Make the impossible possible! André and Laurence Olivier Brossard – The only winemakers in Iles-de-la-Madeleine !!!!
There are some encounters that leave us an indelible imprint and mark us forever. My meeting with André Brossard is one of those.
He fell in love with Diane Coderre, a daughter of the Îles-de-la Madeleine and a crush on her country. Physical education teacher, father of six children, author, motivator, he became in 2004 at 55 years-old, with Diane and his second son Laurence Olivier, owner of the Domaine des Salanges. Together, they will pursue their dreams: a flower garden and a vineyard. In fact, André will say that he is the “idea-tor” and manager, Diane the artistic director and LO as he likes to call his son, the real winemaker.
Laurence Olivier, with his experience as a horticulturist, dreams to leave a beautiful and large flower garden. He talked about it to his father and to whom the idea smiles. Son of a farmer, he had always loved the land. Planting vines, why not! Rows of vines are beautiful. André loves this bucolic image and rural environment to cultivate vineyards. Laurence Olivier accepted, postponed his big garden and leaves in 2002 to study viniculture in Beaune, at the Domaine de l’Arlot, which included internships in various famous vineyards, such as Morey-St Denis in Burgundy. He learns the ins and outs of winegrower’s life. The Quebecois, as he was known, had a green thumb.
In search of suitable land and grape varieties.
During Laurence Olivier studies, André goes in search of an agricultural land without knowing if the vine will give quality grapes. Their other condition was of an esthetic matter. In the Islands, there are no resourceful persons with wine experience of this particular area.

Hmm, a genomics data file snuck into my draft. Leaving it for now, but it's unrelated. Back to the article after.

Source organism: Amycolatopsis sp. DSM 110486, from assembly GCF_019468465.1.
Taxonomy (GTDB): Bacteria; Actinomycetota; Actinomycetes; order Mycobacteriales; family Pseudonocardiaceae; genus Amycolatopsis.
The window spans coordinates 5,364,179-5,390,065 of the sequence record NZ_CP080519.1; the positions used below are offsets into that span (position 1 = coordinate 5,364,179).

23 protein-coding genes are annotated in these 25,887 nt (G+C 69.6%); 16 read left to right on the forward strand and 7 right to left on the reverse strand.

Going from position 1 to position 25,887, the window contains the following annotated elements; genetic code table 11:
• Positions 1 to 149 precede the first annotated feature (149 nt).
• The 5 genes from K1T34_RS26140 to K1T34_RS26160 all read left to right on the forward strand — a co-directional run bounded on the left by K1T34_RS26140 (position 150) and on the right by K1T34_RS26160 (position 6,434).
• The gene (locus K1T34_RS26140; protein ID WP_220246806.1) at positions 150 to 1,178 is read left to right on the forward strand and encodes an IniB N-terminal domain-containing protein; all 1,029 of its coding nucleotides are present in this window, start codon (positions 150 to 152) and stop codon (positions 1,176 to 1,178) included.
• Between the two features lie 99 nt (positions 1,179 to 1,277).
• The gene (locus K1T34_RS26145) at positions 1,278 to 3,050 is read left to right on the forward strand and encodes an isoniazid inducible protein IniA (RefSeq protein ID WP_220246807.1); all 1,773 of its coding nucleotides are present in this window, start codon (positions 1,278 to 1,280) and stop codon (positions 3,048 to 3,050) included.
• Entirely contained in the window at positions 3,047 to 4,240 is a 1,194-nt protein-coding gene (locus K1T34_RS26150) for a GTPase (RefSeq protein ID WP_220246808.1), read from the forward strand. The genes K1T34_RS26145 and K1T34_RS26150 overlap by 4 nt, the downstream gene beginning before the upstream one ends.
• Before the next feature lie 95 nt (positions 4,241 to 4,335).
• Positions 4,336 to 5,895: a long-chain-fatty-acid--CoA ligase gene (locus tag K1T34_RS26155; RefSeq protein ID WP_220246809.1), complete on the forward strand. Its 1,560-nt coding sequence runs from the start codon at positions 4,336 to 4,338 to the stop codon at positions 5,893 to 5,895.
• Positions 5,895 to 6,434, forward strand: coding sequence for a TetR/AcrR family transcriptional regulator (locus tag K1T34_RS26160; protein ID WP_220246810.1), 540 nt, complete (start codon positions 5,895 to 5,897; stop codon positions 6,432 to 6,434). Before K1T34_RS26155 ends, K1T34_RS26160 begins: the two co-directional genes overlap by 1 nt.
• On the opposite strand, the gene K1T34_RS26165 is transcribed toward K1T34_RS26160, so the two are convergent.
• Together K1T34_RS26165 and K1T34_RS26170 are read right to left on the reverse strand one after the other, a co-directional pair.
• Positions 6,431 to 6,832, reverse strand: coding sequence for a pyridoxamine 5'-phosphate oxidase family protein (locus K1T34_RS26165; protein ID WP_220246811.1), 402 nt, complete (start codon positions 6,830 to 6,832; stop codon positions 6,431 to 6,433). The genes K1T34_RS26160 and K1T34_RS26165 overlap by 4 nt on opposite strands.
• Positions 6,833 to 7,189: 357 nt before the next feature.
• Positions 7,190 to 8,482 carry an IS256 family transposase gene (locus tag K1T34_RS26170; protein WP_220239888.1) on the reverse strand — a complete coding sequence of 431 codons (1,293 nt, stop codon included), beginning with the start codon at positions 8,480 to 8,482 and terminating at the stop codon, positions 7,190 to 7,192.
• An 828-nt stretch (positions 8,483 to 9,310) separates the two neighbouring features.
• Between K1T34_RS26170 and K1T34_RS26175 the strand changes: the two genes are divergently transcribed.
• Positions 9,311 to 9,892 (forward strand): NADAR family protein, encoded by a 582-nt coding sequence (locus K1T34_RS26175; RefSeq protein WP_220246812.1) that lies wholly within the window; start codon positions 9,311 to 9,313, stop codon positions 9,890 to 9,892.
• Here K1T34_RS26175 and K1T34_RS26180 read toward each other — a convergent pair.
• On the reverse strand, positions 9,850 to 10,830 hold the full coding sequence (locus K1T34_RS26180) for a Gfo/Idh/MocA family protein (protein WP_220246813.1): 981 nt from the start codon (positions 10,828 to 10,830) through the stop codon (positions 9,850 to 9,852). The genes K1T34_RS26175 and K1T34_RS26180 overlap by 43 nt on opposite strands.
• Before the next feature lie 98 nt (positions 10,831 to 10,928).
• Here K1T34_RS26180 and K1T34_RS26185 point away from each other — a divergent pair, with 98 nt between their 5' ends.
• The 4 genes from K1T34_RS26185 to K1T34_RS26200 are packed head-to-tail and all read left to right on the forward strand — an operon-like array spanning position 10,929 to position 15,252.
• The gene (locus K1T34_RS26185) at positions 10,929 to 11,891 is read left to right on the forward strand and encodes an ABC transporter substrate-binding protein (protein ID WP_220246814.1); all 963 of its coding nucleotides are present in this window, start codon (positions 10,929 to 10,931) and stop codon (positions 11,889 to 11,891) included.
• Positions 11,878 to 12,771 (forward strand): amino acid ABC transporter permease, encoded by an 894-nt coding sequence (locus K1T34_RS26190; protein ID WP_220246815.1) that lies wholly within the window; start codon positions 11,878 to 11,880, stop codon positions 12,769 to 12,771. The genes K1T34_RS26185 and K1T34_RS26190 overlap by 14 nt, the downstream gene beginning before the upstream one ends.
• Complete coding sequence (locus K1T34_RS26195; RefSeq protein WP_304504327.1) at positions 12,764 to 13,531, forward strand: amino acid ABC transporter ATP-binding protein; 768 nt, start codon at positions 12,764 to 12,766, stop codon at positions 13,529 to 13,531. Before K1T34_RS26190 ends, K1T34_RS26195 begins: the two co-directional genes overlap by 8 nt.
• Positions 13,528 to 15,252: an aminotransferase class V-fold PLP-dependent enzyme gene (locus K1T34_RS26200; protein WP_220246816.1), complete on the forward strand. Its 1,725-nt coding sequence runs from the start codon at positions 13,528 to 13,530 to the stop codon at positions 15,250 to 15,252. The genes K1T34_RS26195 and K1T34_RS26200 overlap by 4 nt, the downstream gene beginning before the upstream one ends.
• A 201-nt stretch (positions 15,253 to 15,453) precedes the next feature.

In the course of his research, André meets Alain Brault, a nurseryman specializing in vines who already advises several Quebec winemakers. Alain suggested that he plants Baltica, a red variety that is extremely resistant to extreme climates and is said to make a superb red wine. This selection is endorsed by the University of Minnesota specializing in the development of hybrid vines. Moreover, during a trip to Estonia (which has a similar climate as the Iles) with Alain Brault, LO met winemakers who assured him of the quality and the resistance of this grape variety. They also discovered a white grape variety named Solaris (very close to a Sancerre in style) which will be planted later.
From the 6 plants of Baltica available at the University of Minnesota, it took 2 years to clone them in Sainte Étienne des Grès until they obtained and planted 8,000 vines.
Baltica Grape Variety
One Particularity of the Islands is that the land is f=very fragmented. Several families each have their piece of land. “We were looking for something beautiful”. André had to negotiate strongly to get his land with a great view overlooking Havre-aux-Basques, Lavernière, Cap aux Meules and Havre aux Maisons. “It was very, very rural. It was a place where the vines could be happy. But there, I just had woods and four owners to contact by telling them that I wanted to buy their land to make a vineyard ”. Try to imagine the reaction of these landowners. “I went to visit the field myself, climbed up a tree, and was amazed by the beauty of the landscape. What I did not know was that I was not on the right ground. Mine was next door and the view was even more beautiful.” There’s a micro-climate surrounded by small mountains (elevation of about 250 feet) that protect the vines from the winds that can be violent in the Islands. In fact, this protection gives 4 degrees warmer than anywhere around.
You have to clear, build and plant!
It was necessary to find roads in the forest to work and proceed to deforestation. In the Islands, you can’t make clean cut. ” You have to cut in checkers for a dead tree to protect a living tree. We must create barriers to strong winds and the rigors of the climate. We took lumberjacks from the islands because they know the terrain and they know how to do it. After a year we had cleared everything. Then as the soil was very acidic, we desiccated and sowed cereals to increase soil pH. ”